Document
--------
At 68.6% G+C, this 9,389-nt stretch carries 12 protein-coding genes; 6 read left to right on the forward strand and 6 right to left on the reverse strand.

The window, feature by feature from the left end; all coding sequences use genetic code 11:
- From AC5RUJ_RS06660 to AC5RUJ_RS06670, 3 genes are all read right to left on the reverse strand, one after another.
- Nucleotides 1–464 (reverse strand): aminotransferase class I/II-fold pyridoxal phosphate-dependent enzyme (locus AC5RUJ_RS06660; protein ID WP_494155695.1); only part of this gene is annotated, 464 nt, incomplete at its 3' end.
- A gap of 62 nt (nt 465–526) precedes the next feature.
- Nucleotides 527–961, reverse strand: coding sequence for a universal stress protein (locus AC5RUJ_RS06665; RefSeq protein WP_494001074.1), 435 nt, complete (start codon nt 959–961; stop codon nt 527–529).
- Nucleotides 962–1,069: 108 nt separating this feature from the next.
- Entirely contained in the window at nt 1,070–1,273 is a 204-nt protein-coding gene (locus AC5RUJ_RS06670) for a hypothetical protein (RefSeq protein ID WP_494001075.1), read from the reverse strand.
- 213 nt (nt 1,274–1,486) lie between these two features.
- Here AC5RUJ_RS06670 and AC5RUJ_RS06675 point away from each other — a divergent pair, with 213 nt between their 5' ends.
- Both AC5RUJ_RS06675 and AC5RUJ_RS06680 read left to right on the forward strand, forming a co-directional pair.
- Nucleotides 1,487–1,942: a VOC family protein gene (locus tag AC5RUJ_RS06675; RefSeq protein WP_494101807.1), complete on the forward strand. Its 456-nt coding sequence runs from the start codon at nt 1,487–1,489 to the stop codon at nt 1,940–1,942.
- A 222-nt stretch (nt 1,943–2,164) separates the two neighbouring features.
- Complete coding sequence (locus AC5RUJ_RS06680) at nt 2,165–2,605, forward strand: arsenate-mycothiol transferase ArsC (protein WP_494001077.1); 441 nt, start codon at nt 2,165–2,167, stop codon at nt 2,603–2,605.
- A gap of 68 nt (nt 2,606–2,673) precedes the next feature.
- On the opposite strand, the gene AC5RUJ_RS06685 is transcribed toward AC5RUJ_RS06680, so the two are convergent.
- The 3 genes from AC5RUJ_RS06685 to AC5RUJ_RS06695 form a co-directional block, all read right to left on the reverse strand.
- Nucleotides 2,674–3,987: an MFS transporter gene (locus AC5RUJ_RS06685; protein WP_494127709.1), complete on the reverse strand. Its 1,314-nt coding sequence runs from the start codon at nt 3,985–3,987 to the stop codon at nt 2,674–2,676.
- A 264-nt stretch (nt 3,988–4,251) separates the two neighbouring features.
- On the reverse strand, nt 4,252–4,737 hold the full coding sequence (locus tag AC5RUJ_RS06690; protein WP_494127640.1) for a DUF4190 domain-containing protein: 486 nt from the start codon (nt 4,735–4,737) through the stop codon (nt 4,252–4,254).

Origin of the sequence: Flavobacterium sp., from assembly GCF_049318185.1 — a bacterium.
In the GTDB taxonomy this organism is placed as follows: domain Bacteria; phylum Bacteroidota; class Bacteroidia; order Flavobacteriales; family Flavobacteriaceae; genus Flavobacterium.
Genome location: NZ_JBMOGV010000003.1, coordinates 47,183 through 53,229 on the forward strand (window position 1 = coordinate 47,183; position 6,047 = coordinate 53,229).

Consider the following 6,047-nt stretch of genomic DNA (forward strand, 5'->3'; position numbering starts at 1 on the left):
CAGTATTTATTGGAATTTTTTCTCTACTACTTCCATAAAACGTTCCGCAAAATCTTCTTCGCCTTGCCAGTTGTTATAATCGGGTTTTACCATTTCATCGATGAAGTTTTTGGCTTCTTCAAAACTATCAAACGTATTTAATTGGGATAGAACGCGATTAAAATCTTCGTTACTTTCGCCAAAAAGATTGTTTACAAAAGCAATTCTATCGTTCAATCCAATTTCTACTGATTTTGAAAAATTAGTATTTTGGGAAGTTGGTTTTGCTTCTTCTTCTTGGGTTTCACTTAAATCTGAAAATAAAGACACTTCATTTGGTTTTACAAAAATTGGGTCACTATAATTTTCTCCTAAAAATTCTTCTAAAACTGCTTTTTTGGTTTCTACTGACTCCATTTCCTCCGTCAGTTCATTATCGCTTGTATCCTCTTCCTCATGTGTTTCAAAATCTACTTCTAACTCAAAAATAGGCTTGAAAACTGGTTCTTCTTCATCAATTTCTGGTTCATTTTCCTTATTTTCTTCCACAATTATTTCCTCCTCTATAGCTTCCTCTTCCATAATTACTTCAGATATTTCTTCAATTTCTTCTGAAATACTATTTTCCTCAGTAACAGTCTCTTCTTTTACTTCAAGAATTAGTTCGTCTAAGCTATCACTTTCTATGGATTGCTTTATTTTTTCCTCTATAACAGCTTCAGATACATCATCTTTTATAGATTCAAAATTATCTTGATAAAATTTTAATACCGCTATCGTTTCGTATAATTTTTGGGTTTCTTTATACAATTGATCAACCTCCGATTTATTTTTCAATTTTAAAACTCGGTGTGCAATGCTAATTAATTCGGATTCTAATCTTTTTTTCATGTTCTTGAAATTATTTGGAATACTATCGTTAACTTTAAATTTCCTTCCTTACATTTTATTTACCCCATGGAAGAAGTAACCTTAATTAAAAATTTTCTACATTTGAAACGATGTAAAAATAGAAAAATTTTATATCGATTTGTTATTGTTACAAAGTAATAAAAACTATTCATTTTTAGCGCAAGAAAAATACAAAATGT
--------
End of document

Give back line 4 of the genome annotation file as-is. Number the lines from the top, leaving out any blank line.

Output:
- Nucleotides 1–464 (reverse strand): aminotransferase class I/II-fold pyridoxal phosphate-dependent enzyme (locus AC5RUJ_RS06660; protein ID WP_494155695.1); only part of this gene is annotated, 464 nt, incomplete at its 3' end.